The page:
Living today seems harder than ever. Though I do not want to take on a "chronological snobbery" approach to this life, it seems like there has never been a harder time to live. Unemployment in America is higher than at any other time since the Great Depression, more people have lost their homes to foreclosure than at any other time in history (and more are coming next year), big business appears to own everything, the Government is running/ruining anything it can get its hands on (that's both parties), and we have people fighting over health care while we're at war in the Middle East and dealing with an Economic collapse in our own nation. All of this is happening while there is more money in circulation than at any other time in history. Shouldn't that make us happy and content? Strangely enough we are living in a time in which we are considered the "healthiest" generation with a longer life expectancy than any other people group in history (pre-flood) and yet clinical Depression has reached levels that never seemed imaginable. We know more about our Universe due to increased technology but we deny God's existence even though we can't explain any other way that the Universe could have come in to being. Moreover, we can communicate with people anywhere on the globe faster than you can say "Twitter" but we can't get on the phone with our own families or friends and forgive one another so that we may live in a graceful and peaceful environment in this short life that we have.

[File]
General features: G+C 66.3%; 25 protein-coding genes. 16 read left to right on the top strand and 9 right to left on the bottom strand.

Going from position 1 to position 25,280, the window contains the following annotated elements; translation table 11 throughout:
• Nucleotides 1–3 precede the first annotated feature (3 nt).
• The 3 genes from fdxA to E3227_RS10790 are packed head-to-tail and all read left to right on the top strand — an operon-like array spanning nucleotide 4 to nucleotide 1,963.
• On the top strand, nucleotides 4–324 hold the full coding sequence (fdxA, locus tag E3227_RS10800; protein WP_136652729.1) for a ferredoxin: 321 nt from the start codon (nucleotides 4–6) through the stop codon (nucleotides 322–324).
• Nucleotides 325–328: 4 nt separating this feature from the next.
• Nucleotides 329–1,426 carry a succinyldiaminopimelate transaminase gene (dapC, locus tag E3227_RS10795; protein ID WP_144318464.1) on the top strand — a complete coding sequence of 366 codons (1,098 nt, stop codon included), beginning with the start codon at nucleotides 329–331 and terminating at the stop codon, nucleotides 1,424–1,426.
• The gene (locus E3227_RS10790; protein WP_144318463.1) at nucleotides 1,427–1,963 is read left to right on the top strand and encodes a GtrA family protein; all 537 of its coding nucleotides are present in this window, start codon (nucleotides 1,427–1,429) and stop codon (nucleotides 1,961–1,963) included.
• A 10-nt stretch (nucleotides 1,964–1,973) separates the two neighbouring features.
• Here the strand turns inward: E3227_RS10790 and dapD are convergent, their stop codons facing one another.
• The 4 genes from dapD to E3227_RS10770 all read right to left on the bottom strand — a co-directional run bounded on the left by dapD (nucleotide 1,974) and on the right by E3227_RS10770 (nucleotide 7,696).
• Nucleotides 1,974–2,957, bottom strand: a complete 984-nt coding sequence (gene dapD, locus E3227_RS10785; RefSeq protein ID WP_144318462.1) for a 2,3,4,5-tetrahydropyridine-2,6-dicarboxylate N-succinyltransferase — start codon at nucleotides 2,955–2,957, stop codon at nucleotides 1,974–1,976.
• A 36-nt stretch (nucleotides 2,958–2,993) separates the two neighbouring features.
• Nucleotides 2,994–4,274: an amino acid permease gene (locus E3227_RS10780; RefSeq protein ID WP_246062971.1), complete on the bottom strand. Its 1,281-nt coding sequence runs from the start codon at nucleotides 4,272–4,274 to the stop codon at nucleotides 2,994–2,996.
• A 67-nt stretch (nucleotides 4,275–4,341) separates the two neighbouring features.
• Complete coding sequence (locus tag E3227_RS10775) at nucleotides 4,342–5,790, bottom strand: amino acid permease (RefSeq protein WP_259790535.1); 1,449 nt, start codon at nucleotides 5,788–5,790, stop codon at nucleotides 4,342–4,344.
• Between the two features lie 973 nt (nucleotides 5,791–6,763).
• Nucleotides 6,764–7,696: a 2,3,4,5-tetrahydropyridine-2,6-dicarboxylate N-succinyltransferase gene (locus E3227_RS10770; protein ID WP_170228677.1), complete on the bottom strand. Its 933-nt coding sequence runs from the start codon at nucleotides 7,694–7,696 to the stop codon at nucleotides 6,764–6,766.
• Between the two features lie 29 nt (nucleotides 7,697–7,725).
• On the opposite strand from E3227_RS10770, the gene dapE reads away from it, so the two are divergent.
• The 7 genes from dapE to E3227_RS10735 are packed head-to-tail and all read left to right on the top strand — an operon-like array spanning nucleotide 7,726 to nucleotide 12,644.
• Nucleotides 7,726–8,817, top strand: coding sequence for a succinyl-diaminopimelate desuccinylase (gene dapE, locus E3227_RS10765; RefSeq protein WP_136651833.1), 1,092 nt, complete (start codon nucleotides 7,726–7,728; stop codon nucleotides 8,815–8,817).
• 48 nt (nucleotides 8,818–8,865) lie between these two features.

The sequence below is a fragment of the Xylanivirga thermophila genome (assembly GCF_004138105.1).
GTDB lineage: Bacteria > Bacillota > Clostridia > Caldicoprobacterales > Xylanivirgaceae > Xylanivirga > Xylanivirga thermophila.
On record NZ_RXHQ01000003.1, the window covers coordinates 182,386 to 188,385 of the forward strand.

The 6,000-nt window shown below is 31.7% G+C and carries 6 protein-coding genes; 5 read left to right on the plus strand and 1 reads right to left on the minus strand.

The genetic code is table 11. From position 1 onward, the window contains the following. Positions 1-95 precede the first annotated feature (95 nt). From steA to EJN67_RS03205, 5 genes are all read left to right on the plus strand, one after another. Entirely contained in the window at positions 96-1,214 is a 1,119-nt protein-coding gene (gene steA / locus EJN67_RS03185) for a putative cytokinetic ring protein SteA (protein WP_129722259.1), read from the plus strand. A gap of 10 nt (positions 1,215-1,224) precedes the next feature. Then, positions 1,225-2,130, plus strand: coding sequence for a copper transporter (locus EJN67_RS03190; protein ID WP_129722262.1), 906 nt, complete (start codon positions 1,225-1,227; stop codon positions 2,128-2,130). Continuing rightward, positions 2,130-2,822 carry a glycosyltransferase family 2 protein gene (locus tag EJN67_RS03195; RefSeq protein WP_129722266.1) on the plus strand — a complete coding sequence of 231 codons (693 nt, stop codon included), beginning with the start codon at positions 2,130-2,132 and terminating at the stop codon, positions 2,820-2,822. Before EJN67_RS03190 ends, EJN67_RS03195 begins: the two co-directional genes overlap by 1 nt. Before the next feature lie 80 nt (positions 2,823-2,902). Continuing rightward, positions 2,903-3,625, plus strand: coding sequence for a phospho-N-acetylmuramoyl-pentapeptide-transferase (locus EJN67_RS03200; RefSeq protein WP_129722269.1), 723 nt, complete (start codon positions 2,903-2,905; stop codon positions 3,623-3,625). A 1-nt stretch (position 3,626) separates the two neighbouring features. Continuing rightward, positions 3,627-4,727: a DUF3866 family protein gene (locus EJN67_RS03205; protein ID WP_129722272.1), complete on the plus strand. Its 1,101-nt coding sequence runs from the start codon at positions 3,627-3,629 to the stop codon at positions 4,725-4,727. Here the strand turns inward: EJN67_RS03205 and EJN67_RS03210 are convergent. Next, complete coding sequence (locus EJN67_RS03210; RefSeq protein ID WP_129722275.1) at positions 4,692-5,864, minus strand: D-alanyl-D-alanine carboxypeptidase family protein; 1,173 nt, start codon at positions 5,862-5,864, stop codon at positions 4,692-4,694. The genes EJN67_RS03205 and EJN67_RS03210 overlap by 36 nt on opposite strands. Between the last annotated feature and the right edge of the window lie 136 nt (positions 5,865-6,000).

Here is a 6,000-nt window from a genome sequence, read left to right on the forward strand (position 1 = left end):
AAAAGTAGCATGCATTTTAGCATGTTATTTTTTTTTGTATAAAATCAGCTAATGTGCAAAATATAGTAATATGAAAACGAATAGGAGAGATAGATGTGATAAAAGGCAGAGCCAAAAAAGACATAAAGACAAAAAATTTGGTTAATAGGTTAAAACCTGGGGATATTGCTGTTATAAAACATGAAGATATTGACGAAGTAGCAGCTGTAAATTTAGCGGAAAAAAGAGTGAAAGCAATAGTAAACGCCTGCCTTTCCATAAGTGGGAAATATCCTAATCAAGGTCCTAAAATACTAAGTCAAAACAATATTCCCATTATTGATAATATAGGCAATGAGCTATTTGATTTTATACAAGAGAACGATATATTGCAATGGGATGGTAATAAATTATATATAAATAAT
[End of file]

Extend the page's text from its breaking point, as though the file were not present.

(Note: "chronological snobbery" is a term used by C.S Lewis to help people understand the timelessness of truth, beauty, etc. In our day we believe we are more advanced (and we are) because of new technology, more modes of transportation and a myriad of ways to communicate but when we take on a view that we are "better" than times past, and are only able to "get it" now because of some new Science or IPhone application, we are practicing "chronological snobbery".)